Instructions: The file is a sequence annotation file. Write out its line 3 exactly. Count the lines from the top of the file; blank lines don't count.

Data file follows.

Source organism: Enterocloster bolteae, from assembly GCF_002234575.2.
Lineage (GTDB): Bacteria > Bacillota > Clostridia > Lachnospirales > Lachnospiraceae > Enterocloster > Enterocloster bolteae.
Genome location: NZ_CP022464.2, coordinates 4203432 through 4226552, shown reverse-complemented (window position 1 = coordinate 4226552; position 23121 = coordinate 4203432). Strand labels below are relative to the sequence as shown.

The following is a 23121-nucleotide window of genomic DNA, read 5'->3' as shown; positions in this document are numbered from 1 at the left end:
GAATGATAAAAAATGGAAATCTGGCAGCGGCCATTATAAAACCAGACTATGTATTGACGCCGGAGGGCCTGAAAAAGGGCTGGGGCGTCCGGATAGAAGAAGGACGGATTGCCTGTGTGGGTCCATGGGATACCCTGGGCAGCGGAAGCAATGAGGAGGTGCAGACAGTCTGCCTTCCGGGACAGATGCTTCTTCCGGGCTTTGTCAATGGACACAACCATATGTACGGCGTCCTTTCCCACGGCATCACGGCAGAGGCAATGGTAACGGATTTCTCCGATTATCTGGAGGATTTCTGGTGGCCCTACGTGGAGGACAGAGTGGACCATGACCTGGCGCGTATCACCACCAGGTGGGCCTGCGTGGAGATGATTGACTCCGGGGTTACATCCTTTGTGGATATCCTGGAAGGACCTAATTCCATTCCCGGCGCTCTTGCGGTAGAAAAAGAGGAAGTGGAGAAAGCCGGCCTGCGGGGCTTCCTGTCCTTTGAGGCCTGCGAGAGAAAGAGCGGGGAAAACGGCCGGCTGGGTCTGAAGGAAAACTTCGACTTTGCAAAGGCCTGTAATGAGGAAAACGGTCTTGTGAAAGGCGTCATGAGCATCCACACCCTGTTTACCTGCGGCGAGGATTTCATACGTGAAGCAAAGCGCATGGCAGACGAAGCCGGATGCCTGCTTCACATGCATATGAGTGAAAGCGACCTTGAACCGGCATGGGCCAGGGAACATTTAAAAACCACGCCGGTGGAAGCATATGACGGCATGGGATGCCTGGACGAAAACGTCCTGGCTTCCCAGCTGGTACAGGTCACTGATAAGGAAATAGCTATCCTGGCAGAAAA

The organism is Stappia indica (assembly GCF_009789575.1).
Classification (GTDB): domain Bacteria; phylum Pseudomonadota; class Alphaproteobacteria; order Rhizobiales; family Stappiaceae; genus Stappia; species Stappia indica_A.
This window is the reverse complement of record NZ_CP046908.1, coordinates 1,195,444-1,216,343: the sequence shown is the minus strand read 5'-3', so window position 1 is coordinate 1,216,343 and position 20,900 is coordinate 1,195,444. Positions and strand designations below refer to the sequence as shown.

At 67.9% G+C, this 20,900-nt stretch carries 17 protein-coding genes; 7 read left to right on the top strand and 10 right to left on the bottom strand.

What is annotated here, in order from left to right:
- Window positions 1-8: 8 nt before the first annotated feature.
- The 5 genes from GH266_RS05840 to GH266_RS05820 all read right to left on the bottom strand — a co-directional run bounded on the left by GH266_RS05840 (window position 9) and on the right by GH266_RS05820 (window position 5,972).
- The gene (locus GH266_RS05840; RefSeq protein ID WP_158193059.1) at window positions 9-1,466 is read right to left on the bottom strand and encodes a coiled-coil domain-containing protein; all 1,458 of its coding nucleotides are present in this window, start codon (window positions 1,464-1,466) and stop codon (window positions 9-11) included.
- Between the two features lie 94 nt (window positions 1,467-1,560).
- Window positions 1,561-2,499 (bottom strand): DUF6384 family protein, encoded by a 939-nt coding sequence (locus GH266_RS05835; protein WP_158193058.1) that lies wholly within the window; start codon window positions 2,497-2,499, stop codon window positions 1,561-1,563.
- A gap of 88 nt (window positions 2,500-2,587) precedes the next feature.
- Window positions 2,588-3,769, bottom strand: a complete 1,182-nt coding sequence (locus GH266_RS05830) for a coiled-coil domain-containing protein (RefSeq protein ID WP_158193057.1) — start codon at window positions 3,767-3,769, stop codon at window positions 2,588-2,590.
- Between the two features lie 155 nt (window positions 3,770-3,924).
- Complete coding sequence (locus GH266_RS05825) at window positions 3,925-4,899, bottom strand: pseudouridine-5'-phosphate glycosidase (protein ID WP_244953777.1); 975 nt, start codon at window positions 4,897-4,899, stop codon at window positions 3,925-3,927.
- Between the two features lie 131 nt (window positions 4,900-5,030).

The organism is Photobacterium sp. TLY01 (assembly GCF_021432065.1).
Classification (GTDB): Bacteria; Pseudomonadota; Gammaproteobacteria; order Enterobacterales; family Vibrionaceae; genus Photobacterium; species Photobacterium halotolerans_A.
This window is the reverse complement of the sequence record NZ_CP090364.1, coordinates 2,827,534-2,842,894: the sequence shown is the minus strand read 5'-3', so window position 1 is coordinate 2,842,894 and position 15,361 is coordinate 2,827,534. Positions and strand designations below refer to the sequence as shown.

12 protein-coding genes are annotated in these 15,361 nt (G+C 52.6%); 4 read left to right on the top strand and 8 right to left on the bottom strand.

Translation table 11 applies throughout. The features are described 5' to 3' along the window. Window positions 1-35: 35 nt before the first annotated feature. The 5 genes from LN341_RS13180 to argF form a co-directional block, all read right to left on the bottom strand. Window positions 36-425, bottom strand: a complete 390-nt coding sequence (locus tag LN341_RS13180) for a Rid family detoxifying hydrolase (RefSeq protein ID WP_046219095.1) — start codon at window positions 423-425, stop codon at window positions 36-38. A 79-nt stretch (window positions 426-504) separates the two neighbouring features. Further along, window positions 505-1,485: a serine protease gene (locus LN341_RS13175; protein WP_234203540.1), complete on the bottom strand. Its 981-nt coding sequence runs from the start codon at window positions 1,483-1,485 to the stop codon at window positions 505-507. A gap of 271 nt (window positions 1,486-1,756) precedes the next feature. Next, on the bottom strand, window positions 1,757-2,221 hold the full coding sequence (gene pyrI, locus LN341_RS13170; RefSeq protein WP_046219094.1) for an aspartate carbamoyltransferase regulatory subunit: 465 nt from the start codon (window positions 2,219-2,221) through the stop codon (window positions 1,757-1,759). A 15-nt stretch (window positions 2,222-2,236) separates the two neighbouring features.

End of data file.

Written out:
Genome location: NZ_CP022464.2, coordinates 4203432 through 4226552, shown reverse-complemented (window position 1 = coordinate 4226552; position 23121 = coordinate 4203432). Strand labels below are relative to the sequence as shown.